The test circuit 14 includes a pulse generator 74 which is connected between the line 20 and neutral 22 inputs of the source 18 by way of the mode switch 28 and on/off switch 16. The pulse generator 74 is in turn connected in parallel with the primary winding 78 of a step-down transformer 76. The secondary winding 80 of the step-down transformer 76 is connected across the ground output lead 60 and the neutral output lead 58 through a normally closed relay contacts 72 and 3 ohm resister 82. The winding ratio of the primary 78 to secondary 80 windings of the step-down transformer 76 is designed such that a substantially lower output voltage is applied across the neutral and ground output test leads 58 and 60 than is applied across the pulse circuit 72 and primary winding 78. For example, with an input voltage of 120 volts, the output of the step-down transformer 76 at its secondary winding 80 would be approximately 3 volts. A fuse link 84 is connected in series with the secondary winding circuit for safety purposes in case a 120 volt is erroneously placed across the neutral and ground conductors 88 and 90. Thus, with the on/off switch 16 in the closed position and the mode switch 28 connected to terminal 32, a 3 volt, line frequency signal is pulsed approximately 1 second on and 1 second off, with a maximum voltage level of approximately 3 volts and current level of 1 ampere is applied across the neutral and ground output test leads 58 and 60. As an added precaution, the activation circuit of relay 72 is connected between the neutral wire 22 and the line 20 side of the test button 34 so when the mode switch 28 is moved to connect with terminal 30, a relay 72 is opened to open circuit the secondary side 80 of the step-down transformer 76.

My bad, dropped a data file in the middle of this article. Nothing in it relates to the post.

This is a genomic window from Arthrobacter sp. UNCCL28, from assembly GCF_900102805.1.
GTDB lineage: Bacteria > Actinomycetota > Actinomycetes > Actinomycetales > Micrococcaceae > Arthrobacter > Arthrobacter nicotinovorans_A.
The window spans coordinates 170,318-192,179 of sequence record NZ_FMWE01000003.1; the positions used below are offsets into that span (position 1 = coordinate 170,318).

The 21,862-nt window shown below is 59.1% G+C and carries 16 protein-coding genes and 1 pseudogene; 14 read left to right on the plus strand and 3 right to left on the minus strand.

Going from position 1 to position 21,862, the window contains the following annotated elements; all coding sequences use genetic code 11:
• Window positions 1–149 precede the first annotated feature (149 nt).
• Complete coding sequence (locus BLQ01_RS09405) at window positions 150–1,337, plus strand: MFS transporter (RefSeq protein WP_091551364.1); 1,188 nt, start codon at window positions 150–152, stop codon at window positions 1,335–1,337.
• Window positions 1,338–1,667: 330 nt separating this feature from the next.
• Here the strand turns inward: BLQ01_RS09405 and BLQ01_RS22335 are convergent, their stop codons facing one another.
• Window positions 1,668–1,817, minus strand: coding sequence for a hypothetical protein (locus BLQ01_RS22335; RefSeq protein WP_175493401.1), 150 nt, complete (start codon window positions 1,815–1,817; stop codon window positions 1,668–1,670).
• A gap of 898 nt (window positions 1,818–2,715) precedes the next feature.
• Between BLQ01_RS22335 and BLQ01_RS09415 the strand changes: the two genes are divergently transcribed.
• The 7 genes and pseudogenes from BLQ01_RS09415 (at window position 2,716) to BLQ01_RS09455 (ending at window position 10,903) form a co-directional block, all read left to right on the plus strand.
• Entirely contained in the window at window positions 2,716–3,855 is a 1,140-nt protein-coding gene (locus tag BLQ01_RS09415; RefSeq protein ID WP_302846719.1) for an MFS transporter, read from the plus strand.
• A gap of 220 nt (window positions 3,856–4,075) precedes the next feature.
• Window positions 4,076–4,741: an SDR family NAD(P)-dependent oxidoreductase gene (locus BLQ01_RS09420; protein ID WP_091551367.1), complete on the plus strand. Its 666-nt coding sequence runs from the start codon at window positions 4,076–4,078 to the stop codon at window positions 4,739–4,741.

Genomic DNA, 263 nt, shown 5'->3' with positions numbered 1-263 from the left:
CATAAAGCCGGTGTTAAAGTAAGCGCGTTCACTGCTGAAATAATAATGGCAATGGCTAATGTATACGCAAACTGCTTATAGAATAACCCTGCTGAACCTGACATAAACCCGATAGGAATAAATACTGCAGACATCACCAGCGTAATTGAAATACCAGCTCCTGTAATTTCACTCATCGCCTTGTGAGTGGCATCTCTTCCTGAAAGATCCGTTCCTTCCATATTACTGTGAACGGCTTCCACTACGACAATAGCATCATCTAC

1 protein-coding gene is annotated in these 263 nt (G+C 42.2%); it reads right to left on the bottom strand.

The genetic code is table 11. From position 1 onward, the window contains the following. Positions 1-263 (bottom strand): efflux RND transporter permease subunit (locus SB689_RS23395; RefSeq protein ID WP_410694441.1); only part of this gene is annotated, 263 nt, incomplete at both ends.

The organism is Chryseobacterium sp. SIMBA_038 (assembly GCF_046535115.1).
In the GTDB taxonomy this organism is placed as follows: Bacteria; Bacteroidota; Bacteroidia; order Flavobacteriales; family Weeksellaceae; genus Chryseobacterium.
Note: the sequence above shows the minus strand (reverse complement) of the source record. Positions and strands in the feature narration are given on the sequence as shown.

When the white and green output test leads 58 and 60 are connected to the secondary side of the step-down transformer 76 with the mode switch 28 in a shared/grounded neutral test position, using a clipon portable ammeter connected to the white lead, the operator conducting the test then looks for an ammeter reading showing a corresponding pulsing current indicating a shared/grounded neutral fault. The operator can then move the clipon ammeter take-up coil down the corresponding branch circuit conductor in a direction away from the test circuit until the pulse current is no longer detected. The position at which the pulse current is no longer detected should be adjacent to the shared or grounded neutral fault.